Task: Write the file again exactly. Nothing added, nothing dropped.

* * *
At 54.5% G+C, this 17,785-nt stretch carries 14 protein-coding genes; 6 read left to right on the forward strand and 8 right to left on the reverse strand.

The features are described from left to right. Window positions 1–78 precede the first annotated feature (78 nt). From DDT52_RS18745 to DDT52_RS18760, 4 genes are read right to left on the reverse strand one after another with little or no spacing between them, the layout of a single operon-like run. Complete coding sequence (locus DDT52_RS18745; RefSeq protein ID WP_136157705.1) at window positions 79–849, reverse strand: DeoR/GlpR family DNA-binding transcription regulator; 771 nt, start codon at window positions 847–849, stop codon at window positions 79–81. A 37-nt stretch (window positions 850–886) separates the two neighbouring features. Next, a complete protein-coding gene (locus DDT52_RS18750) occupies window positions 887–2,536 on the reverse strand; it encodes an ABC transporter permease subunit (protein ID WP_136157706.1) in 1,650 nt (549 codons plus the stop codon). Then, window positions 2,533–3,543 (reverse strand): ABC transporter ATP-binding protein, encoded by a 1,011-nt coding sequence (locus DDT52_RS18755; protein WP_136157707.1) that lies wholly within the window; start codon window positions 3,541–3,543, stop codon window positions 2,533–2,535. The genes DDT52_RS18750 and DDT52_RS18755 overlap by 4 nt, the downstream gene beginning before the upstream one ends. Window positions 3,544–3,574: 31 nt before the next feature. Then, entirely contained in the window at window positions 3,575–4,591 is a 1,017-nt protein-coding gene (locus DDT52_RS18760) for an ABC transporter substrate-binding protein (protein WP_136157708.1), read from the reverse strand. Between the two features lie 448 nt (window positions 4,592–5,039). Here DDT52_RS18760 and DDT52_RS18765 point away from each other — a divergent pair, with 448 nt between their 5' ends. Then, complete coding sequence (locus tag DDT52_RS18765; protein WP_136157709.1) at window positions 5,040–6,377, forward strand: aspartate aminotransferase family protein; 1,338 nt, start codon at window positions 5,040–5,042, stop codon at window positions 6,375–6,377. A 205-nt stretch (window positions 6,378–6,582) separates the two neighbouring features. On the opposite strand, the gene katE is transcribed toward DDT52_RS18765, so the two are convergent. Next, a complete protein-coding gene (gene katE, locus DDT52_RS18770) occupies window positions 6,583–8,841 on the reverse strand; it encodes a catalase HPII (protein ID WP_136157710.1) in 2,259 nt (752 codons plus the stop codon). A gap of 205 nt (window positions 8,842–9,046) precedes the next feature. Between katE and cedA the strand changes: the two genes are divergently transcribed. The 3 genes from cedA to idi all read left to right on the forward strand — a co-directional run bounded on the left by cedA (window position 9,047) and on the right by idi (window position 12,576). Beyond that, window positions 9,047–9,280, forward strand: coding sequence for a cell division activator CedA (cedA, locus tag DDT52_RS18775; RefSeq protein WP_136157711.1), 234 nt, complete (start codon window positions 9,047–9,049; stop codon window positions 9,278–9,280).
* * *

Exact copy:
At 54.5% G+C, this 17,785-nt stretch carries 14 protein-coding genes; 6 read left to right on the forward strand and 8 right to left on the reverse strand.

The features are described from left to right. Window positions 1–78 precede the first annotated feature (78 nt). From DDT52_RS18745 to DDT52_RS18760, 4 genes are read right to left on the reverse strand one after another with little or no spacing between them, the layout of a single operon-like run. Complete coding sequence (locus DDT52_RS18745; RefSeq protein ID WP_136157705.1) at window positions 79–849, reverse strand: DeoR/GlpR family DNA-binding transcription regulator; 771 nt, start codon at window positions 847–849, stop codon at window positions 79–81. A 37-nt stretch (window positions 850–886) separates the two neighbouring features. Next, a complete protein-coding gene (locus DDT52_RS18750) occupies window positions 887–2,536 on the reverse strand; it encodes an ABC transporter permease subunit (protein ID WP_136157706.1) in 1,650 nt (549 codons plus the stop codon). Then, window positions 2,533–3,543 (reverse strand): ABC transporter ATP-binding protein, encoded by a 1,011-nt coding sequence (locus DDT52_RS18755; protein WP_136157707.1) that lies wholly within the window; start codon window positions 3,541–3,543, stop codon window positions 2,533–2,535. The genes DDT52_RS18750 and DDT52_RS18755 overlap by 4 nt, the downstream gene beginning before the upstream one ends. Window positions 3,544–3,574: 31 nt before the next feature. Then, entirely contained in the window at window positions 3,575–4,591 is a 1,017-nt protein-coding gene (locus DDT52_RS18760) for an ABC transporter substrate-binding protein (protein WP_136157708.1), read from the reverse strand. Between the two features lie 448 nt (window positions 4,592–5,039). Here DDT52_RS18760 and DDT52_RS18765 point away from each other — a divergent pair, with 448 nt between their 5' ends. Then, complete coding sequence (locus tag DDT52_RS18765; protein WP_136157709.1) at window positions 5,040–6,377, forward strand: aspartate aminotransferase family protein; 1,338 nt, start codon at window positions 5,040–5,042, stop codon at window positions 6,375–6,377. A 205-nt stretch (window positions 6,378–6,582) separates the two neighbouring features. On the opposite strand, the gene katE is transcribed toward DDT52_RS18765, so the two are convergent. Next, a complete protein-coding gene (gene katE, locus DDT52_RS18770) occupies window positions 6,583–8,841 on the reverse strand; it encodes a catalase HPII (protein ID WP_136157710.1) in 2,259 nt (752 codons plus the stop codon). A gap of 205 nt (window positions 8,842–9,046) precedes the next feature. Between katE and cedA the strand changes: the two genes are divergently transcribed. The 3 genes from cedA to idi all read left to right on the forward strand — a co-directional run bounded on the left by cedA (window position 9,047) and on the right by idi (window position 12,576). Beyond that, window positions 9,047–9,280, forward strand: coding sequence for a cell division activator CedA (cedA, locus tag DDT52_RS18775; RefSeq protein WP_136157711.1), 234 nt, complete (start codon window positions 9,047–9,049; stop codon window positions 9,278–9,280).